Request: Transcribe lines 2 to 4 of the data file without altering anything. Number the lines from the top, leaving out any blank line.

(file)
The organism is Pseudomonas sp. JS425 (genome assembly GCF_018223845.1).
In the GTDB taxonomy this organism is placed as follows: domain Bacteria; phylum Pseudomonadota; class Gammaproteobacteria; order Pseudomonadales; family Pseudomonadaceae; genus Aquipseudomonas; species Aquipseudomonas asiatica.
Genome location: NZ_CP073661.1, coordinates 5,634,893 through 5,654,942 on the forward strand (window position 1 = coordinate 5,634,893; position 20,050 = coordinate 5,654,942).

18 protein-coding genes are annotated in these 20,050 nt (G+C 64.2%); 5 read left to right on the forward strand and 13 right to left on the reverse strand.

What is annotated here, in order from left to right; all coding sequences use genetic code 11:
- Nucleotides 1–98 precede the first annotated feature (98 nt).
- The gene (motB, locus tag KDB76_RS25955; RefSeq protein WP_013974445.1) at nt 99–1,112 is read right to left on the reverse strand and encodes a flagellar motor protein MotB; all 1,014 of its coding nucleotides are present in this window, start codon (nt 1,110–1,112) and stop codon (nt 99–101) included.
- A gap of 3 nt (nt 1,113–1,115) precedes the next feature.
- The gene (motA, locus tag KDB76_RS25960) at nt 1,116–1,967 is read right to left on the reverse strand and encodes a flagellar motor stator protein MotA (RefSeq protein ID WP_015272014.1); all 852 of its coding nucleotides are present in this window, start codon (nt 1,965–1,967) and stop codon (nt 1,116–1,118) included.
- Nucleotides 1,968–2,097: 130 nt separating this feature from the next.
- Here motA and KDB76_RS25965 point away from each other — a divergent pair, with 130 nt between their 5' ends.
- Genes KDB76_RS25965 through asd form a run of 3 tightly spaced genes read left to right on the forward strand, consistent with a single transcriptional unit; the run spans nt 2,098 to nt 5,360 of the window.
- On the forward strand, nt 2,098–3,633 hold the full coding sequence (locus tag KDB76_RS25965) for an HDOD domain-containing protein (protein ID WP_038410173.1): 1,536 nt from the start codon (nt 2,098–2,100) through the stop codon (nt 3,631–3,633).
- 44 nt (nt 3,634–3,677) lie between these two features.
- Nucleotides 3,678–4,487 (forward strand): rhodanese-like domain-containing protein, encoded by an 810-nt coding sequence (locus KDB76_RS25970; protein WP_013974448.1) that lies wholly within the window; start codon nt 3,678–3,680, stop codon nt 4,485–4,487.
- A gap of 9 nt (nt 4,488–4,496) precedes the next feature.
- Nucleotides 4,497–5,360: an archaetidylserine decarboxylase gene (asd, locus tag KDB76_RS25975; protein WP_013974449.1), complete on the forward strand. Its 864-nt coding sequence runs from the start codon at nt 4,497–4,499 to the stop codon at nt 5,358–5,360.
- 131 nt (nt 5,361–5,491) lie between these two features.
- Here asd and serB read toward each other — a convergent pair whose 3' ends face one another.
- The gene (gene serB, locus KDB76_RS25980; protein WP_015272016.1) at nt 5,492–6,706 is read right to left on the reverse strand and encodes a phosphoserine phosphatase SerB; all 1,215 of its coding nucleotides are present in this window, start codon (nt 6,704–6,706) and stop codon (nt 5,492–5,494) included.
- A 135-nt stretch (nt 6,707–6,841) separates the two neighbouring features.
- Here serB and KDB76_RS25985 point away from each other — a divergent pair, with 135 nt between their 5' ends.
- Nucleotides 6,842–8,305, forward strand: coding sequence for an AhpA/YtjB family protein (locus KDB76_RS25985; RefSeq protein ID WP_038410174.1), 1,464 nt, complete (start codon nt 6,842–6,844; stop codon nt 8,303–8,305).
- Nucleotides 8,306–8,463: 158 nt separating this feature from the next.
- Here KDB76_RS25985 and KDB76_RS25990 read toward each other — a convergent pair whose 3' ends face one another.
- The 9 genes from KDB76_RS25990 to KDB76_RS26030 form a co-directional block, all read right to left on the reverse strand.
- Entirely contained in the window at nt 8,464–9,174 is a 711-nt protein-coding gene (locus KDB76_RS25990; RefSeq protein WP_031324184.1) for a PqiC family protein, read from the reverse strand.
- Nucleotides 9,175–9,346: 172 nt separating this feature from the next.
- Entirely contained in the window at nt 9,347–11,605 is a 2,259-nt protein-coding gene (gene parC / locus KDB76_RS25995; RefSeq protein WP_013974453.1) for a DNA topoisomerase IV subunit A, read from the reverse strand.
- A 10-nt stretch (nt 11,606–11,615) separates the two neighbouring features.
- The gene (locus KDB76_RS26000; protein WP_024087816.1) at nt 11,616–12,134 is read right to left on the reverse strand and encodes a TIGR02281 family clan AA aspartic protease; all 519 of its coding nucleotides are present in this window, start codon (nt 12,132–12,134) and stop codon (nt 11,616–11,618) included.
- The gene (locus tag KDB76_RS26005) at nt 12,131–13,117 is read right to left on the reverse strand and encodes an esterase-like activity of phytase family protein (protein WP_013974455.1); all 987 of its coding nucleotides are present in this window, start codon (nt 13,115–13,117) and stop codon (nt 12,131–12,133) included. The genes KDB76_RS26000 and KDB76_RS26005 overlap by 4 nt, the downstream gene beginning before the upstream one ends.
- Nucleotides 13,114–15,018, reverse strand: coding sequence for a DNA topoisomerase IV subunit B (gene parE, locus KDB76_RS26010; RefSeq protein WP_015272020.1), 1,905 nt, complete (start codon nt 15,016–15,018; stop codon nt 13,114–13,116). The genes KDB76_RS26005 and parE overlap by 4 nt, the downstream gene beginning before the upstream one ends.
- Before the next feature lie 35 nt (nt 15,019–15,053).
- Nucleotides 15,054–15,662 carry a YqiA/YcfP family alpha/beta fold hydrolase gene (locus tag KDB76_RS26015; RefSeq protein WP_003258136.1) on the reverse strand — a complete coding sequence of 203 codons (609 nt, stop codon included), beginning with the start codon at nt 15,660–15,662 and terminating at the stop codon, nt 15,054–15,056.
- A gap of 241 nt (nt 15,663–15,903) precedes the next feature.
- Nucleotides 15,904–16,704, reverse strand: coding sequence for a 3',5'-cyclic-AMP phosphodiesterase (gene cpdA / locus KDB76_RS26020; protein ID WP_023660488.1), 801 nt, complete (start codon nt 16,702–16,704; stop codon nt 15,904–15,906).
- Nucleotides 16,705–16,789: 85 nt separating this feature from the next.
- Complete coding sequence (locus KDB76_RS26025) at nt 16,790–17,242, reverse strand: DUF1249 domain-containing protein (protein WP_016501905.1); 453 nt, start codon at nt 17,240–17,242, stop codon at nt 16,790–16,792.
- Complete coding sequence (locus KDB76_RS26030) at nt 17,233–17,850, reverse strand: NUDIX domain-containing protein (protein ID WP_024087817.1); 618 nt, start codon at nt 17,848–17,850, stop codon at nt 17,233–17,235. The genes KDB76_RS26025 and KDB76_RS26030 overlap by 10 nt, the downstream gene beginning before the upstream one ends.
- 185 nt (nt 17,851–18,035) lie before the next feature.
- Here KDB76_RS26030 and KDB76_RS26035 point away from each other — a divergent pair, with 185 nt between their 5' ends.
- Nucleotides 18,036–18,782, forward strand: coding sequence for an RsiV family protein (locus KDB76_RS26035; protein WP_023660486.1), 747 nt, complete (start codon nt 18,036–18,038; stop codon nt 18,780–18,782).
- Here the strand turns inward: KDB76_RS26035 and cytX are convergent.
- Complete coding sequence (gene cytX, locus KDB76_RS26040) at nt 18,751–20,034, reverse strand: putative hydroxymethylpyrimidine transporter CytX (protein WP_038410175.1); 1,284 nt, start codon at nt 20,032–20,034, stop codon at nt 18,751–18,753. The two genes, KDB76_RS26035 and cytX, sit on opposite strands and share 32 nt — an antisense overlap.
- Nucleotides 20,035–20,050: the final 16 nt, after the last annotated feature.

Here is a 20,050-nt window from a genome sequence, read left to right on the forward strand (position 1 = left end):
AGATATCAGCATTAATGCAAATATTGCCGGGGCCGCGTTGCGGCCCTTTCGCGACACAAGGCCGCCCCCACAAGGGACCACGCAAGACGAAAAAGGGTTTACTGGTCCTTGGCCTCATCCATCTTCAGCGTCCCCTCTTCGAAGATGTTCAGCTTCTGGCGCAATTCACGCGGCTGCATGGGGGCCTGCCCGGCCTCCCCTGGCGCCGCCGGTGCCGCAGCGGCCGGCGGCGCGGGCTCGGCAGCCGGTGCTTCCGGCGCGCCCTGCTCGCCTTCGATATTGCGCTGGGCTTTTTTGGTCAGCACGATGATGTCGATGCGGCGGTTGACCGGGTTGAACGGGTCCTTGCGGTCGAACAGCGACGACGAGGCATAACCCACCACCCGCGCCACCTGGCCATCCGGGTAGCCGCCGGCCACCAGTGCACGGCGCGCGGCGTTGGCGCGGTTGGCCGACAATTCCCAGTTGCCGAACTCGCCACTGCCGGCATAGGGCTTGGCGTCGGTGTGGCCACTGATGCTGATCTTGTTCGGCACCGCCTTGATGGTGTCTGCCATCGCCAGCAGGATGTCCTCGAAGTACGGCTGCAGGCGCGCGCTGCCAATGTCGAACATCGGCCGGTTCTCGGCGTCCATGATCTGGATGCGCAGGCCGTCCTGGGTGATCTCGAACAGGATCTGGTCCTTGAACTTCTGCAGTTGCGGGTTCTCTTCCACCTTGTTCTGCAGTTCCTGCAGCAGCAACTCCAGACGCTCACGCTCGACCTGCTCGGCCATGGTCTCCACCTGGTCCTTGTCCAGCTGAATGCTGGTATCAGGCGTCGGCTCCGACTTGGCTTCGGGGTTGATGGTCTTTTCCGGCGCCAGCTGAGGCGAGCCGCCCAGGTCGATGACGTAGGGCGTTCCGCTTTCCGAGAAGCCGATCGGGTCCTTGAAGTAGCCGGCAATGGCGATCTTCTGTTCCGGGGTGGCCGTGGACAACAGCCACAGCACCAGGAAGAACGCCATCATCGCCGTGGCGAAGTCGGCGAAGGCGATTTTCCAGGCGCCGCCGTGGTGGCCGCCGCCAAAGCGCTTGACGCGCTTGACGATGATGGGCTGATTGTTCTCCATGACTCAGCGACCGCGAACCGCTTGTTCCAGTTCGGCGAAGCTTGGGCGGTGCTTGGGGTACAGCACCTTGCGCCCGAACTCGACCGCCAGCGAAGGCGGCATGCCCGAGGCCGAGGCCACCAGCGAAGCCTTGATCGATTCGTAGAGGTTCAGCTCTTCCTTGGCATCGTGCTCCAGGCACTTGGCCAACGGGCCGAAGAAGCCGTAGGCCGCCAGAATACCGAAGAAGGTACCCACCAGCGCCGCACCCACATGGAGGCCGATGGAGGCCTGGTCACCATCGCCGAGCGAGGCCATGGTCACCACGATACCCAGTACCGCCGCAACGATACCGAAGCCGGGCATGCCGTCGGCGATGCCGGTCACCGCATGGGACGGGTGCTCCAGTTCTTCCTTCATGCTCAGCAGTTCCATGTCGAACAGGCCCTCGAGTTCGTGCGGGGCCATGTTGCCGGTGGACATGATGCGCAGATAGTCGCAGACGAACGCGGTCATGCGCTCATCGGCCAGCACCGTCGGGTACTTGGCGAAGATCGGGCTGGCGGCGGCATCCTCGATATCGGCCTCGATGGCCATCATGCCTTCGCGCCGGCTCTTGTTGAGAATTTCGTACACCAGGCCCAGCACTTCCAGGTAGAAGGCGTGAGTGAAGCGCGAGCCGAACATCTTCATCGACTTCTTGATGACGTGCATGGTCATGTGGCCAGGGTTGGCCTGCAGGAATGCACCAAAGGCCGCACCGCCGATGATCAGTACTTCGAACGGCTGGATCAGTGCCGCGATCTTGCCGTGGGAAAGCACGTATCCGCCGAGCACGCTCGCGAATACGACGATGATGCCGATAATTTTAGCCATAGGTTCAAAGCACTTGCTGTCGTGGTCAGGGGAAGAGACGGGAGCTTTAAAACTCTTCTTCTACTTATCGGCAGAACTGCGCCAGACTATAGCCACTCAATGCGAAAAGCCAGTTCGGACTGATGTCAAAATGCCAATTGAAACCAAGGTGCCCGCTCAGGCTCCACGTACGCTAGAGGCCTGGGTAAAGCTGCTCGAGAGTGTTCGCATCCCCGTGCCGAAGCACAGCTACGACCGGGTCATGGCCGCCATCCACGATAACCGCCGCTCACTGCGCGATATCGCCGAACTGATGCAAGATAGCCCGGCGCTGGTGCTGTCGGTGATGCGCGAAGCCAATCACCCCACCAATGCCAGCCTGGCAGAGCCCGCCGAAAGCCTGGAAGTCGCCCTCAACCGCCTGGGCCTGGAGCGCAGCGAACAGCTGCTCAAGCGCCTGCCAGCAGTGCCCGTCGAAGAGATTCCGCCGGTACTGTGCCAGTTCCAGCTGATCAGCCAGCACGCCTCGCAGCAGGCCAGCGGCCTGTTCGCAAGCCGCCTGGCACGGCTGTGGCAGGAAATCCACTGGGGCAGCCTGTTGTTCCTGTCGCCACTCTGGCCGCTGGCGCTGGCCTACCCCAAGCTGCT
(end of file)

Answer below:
In the GTDB taxonomy this organism is placed as follows: domain Bacteria; phylum Pseudomonadota; class Gammaproteobacteria; order Pseudomonadales; family Pseudomonadaceae; genus Aquipseudomonas; species Aquipseudomonas asiatica.
Genome location: NZ_CP073661.1, coordinates 5,634,893 through 5,654,942 on the forward strand (window position 1 = coordinate 5,634,893; position 20,050 = coordinate 5,654,942).

18 protein-coding genes are annotated in these 20,050 nt (G+C 64.2%); 5 read left to right on the forward strand and 13 right to left on the reverse strand.